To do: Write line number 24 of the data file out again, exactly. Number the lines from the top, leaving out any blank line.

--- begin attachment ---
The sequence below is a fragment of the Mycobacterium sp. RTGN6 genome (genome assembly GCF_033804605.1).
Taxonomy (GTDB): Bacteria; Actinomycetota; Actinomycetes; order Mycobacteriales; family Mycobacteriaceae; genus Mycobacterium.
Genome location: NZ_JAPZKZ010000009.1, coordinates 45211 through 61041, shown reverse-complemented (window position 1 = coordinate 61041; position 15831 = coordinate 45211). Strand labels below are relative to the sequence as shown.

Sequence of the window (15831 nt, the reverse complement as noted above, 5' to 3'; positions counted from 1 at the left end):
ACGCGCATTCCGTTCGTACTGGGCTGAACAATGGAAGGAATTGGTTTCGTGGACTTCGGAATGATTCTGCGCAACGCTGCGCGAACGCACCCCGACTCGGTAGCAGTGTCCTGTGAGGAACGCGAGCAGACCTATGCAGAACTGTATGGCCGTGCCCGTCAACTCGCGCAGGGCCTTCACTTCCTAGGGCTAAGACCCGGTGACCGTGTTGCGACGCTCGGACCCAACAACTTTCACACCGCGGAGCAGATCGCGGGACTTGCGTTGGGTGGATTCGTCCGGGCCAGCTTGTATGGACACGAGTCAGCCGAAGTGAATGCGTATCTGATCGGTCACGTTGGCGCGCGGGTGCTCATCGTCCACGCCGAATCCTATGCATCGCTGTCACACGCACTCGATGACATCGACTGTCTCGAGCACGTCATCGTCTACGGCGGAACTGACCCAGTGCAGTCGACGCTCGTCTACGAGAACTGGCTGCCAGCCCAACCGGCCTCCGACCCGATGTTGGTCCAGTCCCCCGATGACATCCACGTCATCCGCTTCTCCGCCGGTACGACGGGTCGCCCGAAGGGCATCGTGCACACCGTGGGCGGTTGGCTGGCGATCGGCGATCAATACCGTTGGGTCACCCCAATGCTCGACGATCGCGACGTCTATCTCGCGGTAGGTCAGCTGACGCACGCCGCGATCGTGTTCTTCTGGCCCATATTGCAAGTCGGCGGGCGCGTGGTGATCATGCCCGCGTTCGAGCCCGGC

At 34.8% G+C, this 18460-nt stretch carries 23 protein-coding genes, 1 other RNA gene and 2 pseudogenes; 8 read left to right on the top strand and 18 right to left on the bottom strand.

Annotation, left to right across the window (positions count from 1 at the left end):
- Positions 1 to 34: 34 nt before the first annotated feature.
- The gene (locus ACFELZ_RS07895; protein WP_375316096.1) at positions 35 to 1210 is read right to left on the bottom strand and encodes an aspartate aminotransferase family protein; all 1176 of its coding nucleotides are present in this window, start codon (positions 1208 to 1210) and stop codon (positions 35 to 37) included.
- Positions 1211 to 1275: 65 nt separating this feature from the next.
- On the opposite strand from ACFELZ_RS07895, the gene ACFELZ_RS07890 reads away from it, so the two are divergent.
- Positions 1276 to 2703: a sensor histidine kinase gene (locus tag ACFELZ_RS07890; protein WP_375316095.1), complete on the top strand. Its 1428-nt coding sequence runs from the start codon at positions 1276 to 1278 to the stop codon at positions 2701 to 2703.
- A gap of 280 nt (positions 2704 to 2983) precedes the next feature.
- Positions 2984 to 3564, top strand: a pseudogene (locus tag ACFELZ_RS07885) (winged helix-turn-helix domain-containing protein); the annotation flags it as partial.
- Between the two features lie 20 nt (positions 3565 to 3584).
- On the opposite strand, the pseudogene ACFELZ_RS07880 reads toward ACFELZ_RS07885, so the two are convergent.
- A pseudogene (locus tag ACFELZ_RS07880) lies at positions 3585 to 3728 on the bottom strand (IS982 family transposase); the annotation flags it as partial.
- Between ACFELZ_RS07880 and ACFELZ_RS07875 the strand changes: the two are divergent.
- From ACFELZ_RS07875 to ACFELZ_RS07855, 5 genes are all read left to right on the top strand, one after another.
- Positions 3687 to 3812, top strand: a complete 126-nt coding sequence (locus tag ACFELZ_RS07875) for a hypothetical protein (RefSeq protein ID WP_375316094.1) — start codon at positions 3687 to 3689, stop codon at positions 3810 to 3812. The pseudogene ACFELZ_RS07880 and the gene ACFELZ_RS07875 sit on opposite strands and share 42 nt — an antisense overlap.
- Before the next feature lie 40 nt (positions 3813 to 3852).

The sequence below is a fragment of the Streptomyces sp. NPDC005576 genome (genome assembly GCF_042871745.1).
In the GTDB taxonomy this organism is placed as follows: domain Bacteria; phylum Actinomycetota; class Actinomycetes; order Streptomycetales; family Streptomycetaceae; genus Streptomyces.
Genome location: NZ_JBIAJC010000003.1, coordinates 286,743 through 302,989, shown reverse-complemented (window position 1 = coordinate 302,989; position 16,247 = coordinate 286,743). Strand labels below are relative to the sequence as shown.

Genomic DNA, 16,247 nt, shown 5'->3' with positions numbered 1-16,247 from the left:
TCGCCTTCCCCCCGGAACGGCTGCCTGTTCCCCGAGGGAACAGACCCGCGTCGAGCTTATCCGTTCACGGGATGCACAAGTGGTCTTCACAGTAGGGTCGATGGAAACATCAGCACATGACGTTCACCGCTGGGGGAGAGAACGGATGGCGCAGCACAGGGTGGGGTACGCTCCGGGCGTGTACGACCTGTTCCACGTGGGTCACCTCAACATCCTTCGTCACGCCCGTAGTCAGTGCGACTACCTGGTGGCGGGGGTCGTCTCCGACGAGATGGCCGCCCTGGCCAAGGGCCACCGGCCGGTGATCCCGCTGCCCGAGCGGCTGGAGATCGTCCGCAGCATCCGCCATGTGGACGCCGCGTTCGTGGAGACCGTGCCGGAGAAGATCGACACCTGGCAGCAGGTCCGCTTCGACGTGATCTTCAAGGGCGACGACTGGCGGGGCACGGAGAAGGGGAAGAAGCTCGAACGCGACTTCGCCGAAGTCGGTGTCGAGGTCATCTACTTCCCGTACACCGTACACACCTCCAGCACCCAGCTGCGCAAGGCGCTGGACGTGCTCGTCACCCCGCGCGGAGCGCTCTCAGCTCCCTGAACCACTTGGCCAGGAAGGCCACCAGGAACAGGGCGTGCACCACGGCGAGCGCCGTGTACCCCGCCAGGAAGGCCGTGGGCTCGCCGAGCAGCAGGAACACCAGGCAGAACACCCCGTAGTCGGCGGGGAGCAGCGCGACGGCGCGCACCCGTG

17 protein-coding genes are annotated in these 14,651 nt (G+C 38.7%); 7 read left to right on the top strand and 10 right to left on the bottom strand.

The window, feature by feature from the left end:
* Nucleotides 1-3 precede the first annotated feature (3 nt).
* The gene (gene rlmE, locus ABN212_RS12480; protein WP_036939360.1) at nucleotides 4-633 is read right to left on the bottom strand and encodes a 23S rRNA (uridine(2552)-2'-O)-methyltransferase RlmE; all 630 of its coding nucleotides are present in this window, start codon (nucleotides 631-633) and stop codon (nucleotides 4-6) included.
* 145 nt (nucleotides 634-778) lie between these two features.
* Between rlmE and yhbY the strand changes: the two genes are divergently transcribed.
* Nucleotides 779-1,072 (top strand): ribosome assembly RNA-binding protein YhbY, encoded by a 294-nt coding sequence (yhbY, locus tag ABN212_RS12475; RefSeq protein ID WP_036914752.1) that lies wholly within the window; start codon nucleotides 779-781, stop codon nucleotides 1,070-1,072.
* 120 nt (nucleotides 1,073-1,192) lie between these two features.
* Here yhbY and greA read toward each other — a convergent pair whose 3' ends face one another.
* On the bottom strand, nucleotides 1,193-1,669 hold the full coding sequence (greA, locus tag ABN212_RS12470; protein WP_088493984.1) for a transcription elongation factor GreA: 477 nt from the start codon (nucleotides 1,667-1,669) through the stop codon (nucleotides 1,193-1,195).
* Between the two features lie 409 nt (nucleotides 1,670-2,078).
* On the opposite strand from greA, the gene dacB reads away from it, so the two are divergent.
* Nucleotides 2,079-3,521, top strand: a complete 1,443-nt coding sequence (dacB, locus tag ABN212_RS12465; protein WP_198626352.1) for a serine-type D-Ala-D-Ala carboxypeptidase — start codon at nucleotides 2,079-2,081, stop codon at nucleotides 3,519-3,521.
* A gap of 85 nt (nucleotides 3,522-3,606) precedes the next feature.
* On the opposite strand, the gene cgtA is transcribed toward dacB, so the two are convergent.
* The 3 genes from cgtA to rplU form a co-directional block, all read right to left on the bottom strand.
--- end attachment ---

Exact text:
Genome location: NZ_JBIAJC010000003.1, coordinates 286,743 through 302,989, shown reverse-complemented (window position 1 = coordinate 302,989; position 16,247 = coordinate 286,743). Strand labels below are relative to the sequence as shown.